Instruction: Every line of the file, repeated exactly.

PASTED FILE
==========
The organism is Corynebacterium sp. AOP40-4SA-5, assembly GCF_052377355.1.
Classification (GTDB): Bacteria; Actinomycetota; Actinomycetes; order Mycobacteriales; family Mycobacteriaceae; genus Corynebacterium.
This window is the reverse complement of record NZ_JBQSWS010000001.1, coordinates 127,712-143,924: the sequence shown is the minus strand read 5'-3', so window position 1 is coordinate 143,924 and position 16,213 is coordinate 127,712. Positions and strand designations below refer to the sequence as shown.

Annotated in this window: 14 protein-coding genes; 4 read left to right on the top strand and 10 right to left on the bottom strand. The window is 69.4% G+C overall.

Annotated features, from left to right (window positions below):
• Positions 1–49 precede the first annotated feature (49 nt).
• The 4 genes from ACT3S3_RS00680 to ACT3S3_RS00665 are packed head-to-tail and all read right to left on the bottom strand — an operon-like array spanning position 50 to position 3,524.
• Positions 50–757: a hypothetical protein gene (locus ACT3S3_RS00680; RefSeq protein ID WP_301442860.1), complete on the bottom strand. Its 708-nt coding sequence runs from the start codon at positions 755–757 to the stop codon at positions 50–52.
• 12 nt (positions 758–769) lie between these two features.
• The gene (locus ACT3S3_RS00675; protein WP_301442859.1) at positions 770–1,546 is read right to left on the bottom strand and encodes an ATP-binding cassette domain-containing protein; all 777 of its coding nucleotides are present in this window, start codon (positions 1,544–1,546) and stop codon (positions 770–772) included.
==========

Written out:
The organism is Corynebacterium sp. AOP40-4SA-5, assembly GCF_052377355.1.
Classification (GTDB): Bacteria; Actinomycetota; Actinomycetes; order Mycobacteriales; family Mycobacteriaceae; genus Corynebacterium.
This window is the reverse complement of record NZ_JBQSWS010000001.1, coordinates 127,712-143,924: the sequence shown is the minus strand read 5'-3', so window position 1 is coordinate 143,924 and position 16,213 is coordinate 127,712. Positions and strand designations below refer to the sequence as shown.

Annotated in this window: 14 protein-coding genes; 4 read left to right on the top strand and 10 right to left on the bottom strand. The window is 69.4% G+C overall.

Annotated features, from left to right (window positions below):
• Positions 1–49 precede the first annotated feature (49 nt).
• The 4 genes from ACT3S3_RS00680 to ACT3S3_RS00665 are packed head-to-tail and all read right to left on the bottom strand — an operon-like array spanning position 50 to position 3,524.
• Positions 50–757: a hypothetical protein gene (locus ACT3S3_RS00680; RefSeq protein ID WP_301442860.1), complete on the bottom strand. Its 708-nt coding sequence runs from the start codon at positions 755–757 to the stop codon at positions 50–52.
• 12 nt (positions 758–769) lie between these two features.
• The gene (locus ACT3S3_RS00675; protein WP_301442859.1) at positions 770–1,546 is read right to left on the bottom strand and encodes an ATP-binding cassette domain-containing protein; all 777 of its coding nucleotides are present in this window, start codon (positions 1,544–1,546) and stop codon (positions 770–772) included.